Following on the popularity of my original post “6 Content Curation Examples Illustrated”, here’s another 6 examples of outstanding content curation for different uses cases aross the web.
1. Content Curation for Recruiting
In order to improve their brand visibility, 3M has added a widget for curated content their careers page. This widget (highlighted in blue) contains selected curated news articles which mention 3M in a positive light. Because this is not for a major branding or thought leadership initiative, and a simple value add to their microsite, they decided to implement this as a widget rather than a full-blown microsite. Last month, I covered the pro’s and con’s of the content curation venues (microsite vs. widget vs. email newsletter).
2. Content Curation for CMO’s
Adobe runs and maintains CMO.com which targets Chief Marketing Officers. As any good content curation site should, this site contains both original thought leadership content as well as more frequently updated curated content from various marketing oriented publications such as BizReport, Adage and MediaPost among others. Adobe has taken the high ground by positioning this as a vendor neutral site with a minimal sponsorship advertisement in the top right corner.
3. Content Curation for Category Ownership
Overture Networks runs a CNN like site entitled Carrier Ethernet News. Carrier Ethernet is an emerging means of internet connectivity for busineses, academic institutions and metros. Overture Networks has positioned themselves as an industry leader by selectively curating only the most pertinet content on this topic from a wide variety of telecom publications. They juxtapose that industry content with original content written by thought leaders in their company with call to actions that lead to their website. As a result, they have created a central industry destination and over time have risen in search engine rankings as well.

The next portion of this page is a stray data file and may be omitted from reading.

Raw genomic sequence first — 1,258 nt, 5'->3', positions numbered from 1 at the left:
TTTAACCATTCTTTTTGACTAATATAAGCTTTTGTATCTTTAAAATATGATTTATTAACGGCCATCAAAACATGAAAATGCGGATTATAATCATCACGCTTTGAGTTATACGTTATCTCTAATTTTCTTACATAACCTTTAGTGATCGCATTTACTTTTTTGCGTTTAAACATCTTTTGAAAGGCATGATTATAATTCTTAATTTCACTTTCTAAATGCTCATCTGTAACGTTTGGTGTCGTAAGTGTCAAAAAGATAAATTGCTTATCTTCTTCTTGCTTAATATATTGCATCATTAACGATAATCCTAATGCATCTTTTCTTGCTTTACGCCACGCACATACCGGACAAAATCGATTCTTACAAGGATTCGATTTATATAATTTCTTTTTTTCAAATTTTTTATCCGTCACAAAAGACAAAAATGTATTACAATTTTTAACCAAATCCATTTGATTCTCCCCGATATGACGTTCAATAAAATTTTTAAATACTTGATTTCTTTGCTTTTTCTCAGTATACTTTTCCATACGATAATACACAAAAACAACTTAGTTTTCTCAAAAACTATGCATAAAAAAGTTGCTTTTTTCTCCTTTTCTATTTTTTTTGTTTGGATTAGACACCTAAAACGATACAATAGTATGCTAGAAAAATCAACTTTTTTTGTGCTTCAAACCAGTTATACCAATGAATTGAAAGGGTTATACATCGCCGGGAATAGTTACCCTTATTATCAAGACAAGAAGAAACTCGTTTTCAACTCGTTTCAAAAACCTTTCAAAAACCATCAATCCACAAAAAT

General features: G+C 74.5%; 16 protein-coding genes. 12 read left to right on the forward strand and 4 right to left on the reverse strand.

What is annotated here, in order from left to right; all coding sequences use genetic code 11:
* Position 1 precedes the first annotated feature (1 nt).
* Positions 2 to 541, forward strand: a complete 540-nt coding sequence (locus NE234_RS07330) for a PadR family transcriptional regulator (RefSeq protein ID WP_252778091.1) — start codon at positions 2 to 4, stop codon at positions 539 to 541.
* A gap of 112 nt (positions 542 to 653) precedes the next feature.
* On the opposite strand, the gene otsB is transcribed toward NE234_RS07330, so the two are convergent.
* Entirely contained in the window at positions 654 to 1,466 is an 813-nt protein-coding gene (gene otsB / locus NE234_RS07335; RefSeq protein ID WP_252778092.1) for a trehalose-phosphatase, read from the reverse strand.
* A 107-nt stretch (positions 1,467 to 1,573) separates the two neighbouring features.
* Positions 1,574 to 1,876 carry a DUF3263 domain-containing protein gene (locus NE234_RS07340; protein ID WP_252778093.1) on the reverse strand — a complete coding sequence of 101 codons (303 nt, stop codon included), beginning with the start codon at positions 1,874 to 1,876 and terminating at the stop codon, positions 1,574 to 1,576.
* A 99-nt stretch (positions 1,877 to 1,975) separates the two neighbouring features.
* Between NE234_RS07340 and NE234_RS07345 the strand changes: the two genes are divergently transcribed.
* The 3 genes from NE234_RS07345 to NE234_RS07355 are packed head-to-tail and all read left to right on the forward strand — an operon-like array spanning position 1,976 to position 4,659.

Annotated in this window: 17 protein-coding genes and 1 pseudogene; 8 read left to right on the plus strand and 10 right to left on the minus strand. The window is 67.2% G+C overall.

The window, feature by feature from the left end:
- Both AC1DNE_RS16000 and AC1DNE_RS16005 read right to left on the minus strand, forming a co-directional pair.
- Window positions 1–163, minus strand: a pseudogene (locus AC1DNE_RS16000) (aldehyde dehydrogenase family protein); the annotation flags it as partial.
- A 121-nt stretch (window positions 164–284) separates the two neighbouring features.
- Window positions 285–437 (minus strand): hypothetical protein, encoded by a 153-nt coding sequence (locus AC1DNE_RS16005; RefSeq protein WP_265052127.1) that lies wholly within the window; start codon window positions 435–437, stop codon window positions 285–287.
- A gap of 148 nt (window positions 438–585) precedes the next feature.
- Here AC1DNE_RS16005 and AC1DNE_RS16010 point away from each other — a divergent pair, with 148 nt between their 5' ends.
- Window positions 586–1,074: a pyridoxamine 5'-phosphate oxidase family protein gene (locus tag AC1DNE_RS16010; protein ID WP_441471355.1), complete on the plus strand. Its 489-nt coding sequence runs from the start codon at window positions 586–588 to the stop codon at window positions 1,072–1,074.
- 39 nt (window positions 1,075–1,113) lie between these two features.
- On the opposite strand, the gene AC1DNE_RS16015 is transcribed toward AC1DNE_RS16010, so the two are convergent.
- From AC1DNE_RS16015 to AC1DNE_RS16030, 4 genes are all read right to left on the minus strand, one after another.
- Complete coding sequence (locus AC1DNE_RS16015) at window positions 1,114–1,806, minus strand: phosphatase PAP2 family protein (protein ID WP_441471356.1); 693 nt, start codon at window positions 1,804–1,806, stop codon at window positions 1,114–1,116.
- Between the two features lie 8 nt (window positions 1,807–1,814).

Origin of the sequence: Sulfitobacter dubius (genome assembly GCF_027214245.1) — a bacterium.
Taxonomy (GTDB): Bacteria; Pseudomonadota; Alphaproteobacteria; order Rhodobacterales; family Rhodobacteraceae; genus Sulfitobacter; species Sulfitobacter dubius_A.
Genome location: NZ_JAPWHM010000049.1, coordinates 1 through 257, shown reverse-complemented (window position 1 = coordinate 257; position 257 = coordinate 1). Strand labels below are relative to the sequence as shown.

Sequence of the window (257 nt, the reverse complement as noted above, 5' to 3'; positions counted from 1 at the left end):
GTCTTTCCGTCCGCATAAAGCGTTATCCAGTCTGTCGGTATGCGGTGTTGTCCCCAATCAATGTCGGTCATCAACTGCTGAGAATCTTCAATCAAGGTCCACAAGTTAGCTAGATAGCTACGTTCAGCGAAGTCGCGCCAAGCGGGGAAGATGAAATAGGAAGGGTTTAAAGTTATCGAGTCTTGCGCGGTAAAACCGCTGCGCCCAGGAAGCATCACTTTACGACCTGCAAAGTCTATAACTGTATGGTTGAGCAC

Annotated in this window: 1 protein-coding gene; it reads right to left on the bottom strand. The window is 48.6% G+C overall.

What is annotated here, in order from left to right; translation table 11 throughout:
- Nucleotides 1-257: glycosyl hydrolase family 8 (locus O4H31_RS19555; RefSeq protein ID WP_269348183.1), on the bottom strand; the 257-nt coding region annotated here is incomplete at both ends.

4. Content Curation for Industry Newsletters
SmartBrief produces 25 industry specific daily newsletters with curated content from around the web. They do not produce original content themselves, but rather add value by finding the most relevant content on these specific industries and editorializing the snippets, which are delivered by email newsletters. Over time, they have built a subscriber base of over 3 million subscribers.
5. Content Curation for Technology and Web 2.0 News
With the advent of the blogosphere, TechMeme was launched by Gabe Rivera in 2005 as a purely automated content aggregator of Web 2.0 and Technology news. It grew in popularity but in 2008, they came to the realization that aggregation was fundamentally broken because computers alone did not have insight into what really made a breaking headline. As a result, they famously announced they were hiring an editor and moved to a curation model where the technology finds the news but a curator had final editorial say. Since then, they have continued to grow and now have a team of about six editors.
6. Content Curation for Analysts
Recently the Yankee Group, a major IT market research and analyst firm, relaunch 4G Trends. The site contains a mix of links to external articles on the emerging 4G mobile market, as well as original analyst insights on this space. They also use this site as a marketing vehicle to promote various 4G events hosted by their firm.
After seeing these examples, are you inspired become a content curator? It’s not as hard as you think. If you want to learn more, a good place to start is our new eBook “5 Simple Steps to Becoming a Content Curation Rockstar”.